Another version of this hadith was narrated by al-Bukhari in al-Tarikh al-Kabir and others. It is the one paraphrased as a section title in Sahih al-Bukhari. Though we have quoted the hadith above, we can repeat it here:
People from my ummah will drink khamr, calling it by a different name, while singing girls play instruments over their heads. Allah will make the earth swallow them and make monkeys and pigs out of some of them.
This is how it was also narrated by Ibn Majah, Ibn Hibban, al-Bayhaqi (in his Sunan and in Shu’ab al-Iman), Ibn Abi Shayba, al-Tabarani (in al-Kabir), and Ibn Asakir in Tarikh Dimashq.
As the great Imam Ibn Hazm al-Zahiri wrote:
“There is nothing in the wording of this hadith that this warning is tied to listening to musical instruments, nor that it is about singing girls. The apparent meaning of the hadith is that the warning is for their making khamr lawful by giving it a different name. We do not base our religion on conjecture.” 
We see that for the very same hadith we have very different wordings. In one there is hir while another has khazz. In one there is mention of musical instruments and in another there is none at all. In one musical instruments are being declared lawful (meaning that they are in fact unlawful), while in another, the instruments are not the problem, they are simply part of the background scene, and the problem is in khamr being declared lawful by being given a different name.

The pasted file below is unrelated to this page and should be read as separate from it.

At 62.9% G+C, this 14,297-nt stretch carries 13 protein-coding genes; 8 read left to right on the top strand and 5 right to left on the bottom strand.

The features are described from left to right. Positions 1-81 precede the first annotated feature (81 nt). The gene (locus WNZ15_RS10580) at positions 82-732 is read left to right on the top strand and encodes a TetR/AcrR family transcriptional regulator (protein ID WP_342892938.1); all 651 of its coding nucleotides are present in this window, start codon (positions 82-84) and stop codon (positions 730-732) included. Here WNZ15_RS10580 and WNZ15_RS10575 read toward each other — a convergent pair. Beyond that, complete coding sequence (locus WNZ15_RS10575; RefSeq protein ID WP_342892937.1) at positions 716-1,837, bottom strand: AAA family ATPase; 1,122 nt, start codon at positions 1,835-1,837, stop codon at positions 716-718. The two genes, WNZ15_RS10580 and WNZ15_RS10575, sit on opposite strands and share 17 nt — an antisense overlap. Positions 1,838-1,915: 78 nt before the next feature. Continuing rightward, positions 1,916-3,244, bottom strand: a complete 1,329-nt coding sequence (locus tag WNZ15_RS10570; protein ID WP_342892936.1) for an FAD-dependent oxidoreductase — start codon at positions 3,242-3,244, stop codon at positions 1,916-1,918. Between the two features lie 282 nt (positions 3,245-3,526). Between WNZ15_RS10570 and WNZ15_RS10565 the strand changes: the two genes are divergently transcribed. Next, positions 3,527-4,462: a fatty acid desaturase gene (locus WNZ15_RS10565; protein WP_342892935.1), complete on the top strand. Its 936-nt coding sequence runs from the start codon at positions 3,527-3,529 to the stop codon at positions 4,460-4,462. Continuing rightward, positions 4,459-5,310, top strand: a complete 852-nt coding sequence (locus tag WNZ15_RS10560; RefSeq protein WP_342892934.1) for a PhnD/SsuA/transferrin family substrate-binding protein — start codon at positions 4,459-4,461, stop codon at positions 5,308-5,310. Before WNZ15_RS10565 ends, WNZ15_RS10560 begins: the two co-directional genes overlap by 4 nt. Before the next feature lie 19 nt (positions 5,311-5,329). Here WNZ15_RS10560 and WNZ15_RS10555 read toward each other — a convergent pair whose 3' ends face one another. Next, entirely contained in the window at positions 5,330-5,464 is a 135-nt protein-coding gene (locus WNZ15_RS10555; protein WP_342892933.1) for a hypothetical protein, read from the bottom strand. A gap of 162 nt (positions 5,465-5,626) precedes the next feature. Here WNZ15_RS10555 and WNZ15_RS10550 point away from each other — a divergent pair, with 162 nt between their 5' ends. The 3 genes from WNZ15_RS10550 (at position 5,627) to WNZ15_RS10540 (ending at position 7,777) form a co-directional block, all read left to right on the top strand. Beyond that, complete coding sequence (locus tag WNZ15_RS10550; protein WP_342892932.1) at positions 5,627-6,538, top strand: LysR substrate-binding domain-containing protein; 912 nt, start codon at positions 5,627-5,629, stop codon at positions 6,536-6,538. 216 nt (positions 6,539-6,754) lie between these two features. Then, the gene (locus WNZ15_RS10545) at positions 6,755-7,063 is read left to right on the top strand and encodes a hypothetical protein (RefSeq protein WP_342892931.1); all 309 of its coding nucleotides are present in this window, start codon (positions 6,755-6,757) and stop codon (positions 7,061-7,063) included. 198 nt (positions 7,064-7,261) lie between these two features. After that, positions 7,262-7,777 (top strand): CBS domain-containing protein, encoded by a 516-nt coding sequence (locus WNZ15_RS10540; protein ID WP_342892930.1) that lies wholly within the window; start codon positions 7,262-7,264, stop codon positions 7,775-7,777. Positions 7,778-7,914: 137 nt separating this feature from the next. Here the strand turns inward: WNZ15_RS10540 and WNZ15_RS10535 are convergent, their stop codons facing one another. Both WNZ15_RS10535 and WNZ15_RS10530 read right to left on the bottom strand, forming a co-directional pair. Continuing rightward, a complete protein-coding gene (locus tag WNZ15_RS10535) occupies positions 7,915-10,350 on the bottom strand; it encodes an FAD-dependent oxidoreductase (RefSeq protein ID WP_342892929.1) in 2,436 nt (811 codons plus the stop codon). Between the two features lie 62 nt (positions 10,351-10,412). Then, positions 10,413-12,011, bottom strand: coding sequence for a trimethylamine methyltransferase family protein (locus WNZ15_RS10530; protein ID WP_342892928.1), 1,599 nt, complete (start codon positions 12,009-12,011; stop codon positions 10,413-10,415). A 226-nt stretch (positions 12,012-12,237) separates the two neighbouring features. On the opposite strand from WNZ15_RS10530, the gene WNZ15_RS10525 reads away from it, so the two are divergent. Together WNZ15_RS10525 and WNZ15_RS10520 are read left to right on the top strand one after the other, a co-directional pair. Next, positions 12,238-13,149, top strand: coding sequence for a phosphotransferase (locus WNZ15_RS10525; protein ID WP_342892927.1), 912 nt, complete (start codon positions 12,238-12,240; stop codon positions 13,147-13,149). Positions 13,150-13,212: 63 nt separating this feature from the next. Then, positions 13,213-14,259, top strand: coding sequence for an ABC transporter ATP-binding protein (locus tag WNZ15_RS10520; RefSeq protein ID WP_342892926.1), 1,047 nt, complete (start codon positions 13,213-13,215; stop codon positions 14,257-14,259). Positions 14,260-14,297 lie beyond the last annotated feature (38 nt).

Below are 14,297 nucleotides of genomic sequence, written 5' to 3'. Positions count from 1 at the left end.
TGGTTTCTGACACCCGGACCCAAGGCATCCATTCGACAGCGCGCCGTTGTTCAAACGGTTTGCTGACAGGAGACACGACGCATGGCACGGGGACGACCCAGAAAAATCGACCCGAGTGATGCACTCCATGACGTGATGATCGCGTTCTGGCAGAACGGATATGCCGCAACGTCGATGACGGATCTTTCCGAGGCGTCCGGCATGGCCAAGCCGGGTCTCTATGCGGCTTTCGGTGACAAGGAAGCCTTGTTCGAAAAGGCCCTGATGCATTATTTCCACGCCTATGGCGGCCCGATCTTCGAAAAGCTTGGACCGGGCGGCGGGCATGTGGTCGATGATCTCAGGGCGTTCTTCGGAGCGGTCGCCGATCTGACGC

That is why Shaykh Dr. Akram Nadwi, a great expert on hadith science and on Sahih al-Bukhari, said that every part of this hadith has been criticized by the hadith experts except the mention of alcoholic drinks. That is the only ‘reliable’ content of this hadith, and that is why Imam Bukhari used this hadith, only for this reliable content. Had the rest of the hadith’s content been reliable, he would have extracted from it more points of fiqh through new section headings elsewhere in the book, such as a section on musical instruments. That is why Shaykh Akram Nadwi also states that Imam Bukhari never intended to use this hadith as evidence against musical instruments, and that those who do use this hadith for that reason are either misleading people, or are ignorant of the fact that it is mu’allaq and that Imam Bukhari found it problematic.